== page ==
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# Re: CO2 and KH

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Hello George,
thank you for the discussion on the issue.

>
> How about Limnobium laevigatum ("Amazon Frogbit")?

Yes, could be. I think it's Limnobium.

> > CO2 and KH: I once thought that I could save CO2 by lowering KH.
>
> True
>
> > If you want a certain CO2 level in the tank, say 15 mg/l, you would
> > have to add 15 mg/l plus whatever is needed to get past the buffering
> > capacity (KH).
>
> No, it's a continuous function, not a threshold.

Yes, of course, you're right. It's not a threshold. I didn't explain my
question very well.
The question is:
given that

CO2+H2O<-->[H2CO3]<-->HCO3-+H+

How much CO2 do you have to add to get a certain level of free CO2. How
is this a function of HCO3-? I know the tables that show the
relationship, I even found an equation that let's you calculate your own
table for any given value of pH and KH. From the table it would appear
that 15 mg/l of CO2 will result in a certain pH (7.3 at a KH of
10). At a KH of 5, the pH will be lower at 15 mg/l of CO2. But how much
CO2 do I have to add to get 15 mg/l in both cases. Is it the same? This
would mean that no CO2 can be saved by lowering KH. Or does the available
pool of HCO3- influence how much CO2 you have to add to get a certain
ammount of free CO2?
I think it does, because the HCO3-+H+ part of the equation does not come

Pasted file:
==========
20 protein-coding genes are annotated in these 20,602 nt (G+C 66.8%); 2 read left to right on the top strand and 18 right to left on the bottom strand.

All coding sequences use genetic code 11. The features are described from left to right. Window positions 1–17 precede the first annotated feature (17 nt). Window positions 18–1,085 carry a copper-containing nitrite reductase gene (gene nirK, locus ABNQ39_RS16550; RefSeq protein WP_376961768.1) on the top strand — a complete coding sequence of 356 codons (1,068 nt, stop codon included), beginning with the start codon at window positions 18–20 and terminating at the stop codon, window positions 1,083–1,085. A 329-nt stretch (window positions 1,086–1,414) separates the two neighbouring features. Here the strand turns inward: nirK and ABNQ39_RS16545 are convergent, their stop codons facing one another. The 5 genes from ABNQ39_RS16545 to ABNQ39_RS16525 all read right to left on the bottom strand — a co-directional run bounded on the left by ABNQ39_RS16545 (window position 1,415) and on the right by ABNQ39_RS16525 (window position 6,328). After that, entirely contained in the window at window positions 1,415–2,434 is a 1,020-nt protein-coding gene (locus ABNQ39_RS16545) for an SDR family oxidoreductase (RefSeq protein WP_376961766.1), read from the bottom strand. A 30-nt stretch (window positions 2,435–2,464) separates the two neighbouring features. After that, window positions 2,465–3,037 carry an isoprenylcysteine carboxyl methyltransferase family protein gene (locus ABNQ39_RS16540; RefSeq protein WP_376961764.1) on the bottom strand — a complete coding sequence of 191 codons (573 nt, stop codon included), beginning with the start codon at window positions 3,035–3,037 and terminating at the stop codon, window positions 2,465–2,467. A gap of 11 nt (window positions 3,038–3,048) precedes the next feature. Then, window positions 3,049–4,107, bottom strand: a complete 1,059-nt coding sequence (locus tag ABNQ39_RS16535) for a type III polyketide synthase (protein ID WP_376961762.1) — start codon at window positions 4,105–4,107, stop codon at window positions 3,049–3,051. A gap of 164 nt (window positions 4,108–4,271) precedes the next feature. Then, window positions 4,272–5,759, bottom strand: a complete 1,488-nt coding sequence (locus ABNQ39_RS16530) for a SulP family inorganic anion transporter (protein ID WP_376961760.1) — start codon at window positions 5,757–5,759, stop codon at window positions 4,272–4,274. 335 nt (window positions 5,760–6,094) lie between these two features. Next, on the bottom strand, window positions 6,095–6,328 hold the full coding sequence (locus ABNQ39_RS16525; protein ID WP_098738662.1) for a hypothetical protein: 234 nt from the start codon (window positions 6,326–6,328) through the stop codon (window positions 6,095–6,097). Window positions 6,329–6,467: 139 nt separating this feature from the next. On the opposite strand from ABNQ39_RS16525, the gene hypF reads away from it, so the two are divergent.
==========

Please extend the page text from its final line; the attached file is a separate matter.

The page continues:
from CO2 (or not mainly) in my tap water. it comes from Ca- carbonate.
That's why the water is alkaline. So the HCO3- will take away a lot of H+
ions which would be generated by adding CO2 to the water. That's the
buffering and the flow in the equation would go more to the right side.
Hence, I need more CO2 at a higher HCO3- concentration to achieve a
certain 'free' level of CO2. Am I right? But how much more would it take?

> > So _I think_ it would take more CO2 to get to a certain level of free
> > CO2 when the KH is high.
>
> Still true.

We agree here.

> > Maybe it's just the same ammount of CO2
> > needed to reach 15 mg/l, no matter how high the KH is. Maybe the
> > difference would just be in a different resulting pH.
>
> True.  But you have a poor mental model of what's going on.  KH will
> raise pH and CO2 will lower pH.  You can select any two of the three
> variables to determine the third.  The KH/pH/CO2 relationship is fixed.

This and the previous statement seem to be contradictory.

> Since I have soft water, I can add baking soda to raise the KH to 4.5
> and inject 17 ppm of CO2 to achieve a pH of 6.9.

Lucky you.

I will be away for a few days at a congress, so I won't be able to check
my email until sunday.
But geuess what, folks: the algae problem seems to have slowed down a
little. At least the green algae on the glass and on the gravel. Still
some hairy algae on the plants, however.

Michael, Munich
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